Only batteries have the power to save British carmaking | Automobile industry



TThe UK government’s over £ 100million pledge to secure Nissan’s gigantic battery plant for Sunderland has been like buying gadgets from Amazon at large: splurging on new technology that has suddenly become essential – then immediately be prompted to buy six more.

This time, however, the duplication of spending seems more reasonable. No more gigafactories – or big old battery factories – are not essential for the UK to switch to electric vehicle (EV) use. But they sure will be if Britain hopes to continue manufacturing, selling and exporting its own cars.

While Britain is considered advanced in battery science and research, manufacturing is not. The only existing electric vehicle battery installation in the UK is already that of Nissan, which supplies thousands of its best-selling Leafs. The £ 1 billion investment announced last week by Japanese automaker, battery partner Envision and the taxpayer heralds a first gigafactory, with nearly five times the capacity and potentially much more.

The industry says it’s welcome, but far from enough. Nissan’s deal could create 6,000 new jobs, but the Society of Motor Manufacturers and Traders (SMMT) says 90,000 jobs are at risk without more giga-factories.

Driven by climate policy and Brexit, the industry is reorienting and scrambling to position itself. Batteries, a fundamental component of electric cars, are mainly produced in Asia, adding costs and subtracting value from European manufacturers.

David Bailey, professor of business economics at Birmingham Business School, says: “The industry is electrifying very quickly – we will see very rapid changes over the next five to ten years. The cost of batteries is more than 80% lower than a decade ago, when they averaged $ 1,000 per kilowatt hour. “Once the cost gets down to about $ 100 per kWh, you’ll get parity with the cost of the internal combustion engine.”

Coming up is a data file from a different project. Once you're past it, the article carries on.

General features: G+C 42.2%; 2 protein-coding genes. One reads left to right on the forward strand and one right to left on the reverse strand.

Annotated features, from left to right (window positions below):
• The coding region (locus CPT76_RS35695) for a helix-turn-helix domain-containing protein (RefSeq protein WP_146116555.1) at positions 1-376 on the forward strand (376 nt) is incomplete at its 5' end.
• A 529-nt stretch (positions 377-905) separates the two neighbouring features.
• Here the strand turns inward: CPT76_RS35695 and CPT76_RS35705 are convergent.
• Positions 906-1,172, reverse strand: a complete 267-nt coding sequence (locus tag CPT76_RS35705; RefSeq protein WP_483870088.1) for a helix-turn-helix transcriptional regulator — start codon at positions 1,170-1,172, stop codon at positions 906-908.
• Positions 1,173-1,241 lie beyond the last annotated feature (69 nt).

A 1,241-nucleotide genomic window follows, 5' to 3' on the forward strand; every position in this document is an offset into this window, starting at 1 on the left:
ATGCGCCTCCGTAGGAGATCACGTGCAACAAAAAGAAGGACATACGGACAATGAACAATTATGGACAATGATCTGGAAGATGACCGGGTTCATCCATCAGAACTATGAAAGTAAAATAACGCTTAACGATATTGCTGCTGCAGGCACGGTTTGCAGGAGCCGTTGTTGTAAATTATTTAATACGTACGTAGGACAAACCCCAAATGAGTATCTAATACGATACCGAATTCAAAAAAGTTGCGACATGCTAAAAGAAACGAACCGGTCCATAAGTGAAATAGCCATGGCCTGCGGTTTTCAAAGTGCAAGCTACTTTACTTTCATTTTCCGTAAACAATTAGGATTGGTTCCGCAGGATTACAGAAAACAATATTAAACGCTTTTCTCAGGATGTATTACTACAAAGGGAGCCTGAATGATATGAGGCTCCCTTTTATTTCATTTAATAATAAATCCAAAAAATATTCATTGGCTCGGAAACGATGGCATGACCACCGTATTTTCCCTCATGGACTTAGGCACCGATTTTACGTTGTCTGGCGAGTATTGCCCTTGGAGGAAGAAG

This tipping point is expected to be reached three to six years before the government mandates the phase-out of new gasoline and diesel cars in 2030, meaning electric vehicles will become a cheaper – as well as greener – option for consumers, who buy some 2 million cars a year. in UK only.

A Nissan Leaf, the company’s best-selling battery car, rolled off the Sunderland production line. Photography: Richard Saker / L’Observateur

“We’re going to need a lot of batteries,” says Bailey. “They are very heavy to move, so transportation costs are significant and the assembly of the cars is likely to gravitate to where the batteries are made.”

The other pressing factor is Brexit: the trade deal with the EU means that by the end of 2026 the battery will have to be manufactured in the UK or in the EU for an electric car produced in the UK in order to avoid tariffs. “With massive investment in giga factories in the EU, the UK is lagging behind.”

By 2025, the SMMT predicts that the UK will have only a fraction of the output of other countries: 12 gigawatt hours of lithium-ion battery capacity. This compares to 91 GWh in the United States, including the giant Tesla installation in Nevada, 32 GWh in France and 164 GWh in Germany.

Business Secretary Kwasi Kwarteng said Nissan could be the trigger for a “virtuous cycle” of new investment, although there are so far unfinished public plans for just one other UK gigafactory. – an installation for the startup Britishvolt on a site in Blyth. Ford is reportedly considering options, while Jaguar Land Rover’s plans may involve a gigafactory near its West Midlands manufacturing center.

As the industry demands levels of EU funding – € 3bn (£ 2.6bn) versus the £ 500m pledged in the UK – some suggest policy should change. Ben Nelmes, of the transportation think tank New AutoMotive, says: “A system like the one in California is pushing manufacturers to sell vehicles that are completely zero-emission, instead of hitting a steadily declining goal of grams of CO.2 per kilometer. This strong policy gave birth to Tesla – it allows companies to make those big investments by moving their production lines and manufacturing batteries. “

The importance of mass manufacturing of batteries goes beyond the automotive industry: it will also be crucial for the storage of green electricity, the production of which fluctuates with the wind and the sun.

The desire to manufacture batteries with renewable energies gives birth to innovation: the Nissan gigafactory will be accompanied by more solar and wind farms serving Sunderland, storing energy in recycled car batteries for the “microgrid” of the factory, the first of its kind in the UK.

Research in Britain is continuing on different types of batteries – “solid state” cells that may ultimately be cheaper than lithium-ion. But for now, only this latest technology is sufficiently developed for automobile production, and the race is on. “The real danger is that if we don’t make batteries in the UK we will probably lose our mass car industry,” Bailey warns. “We really have some catching up to do. “


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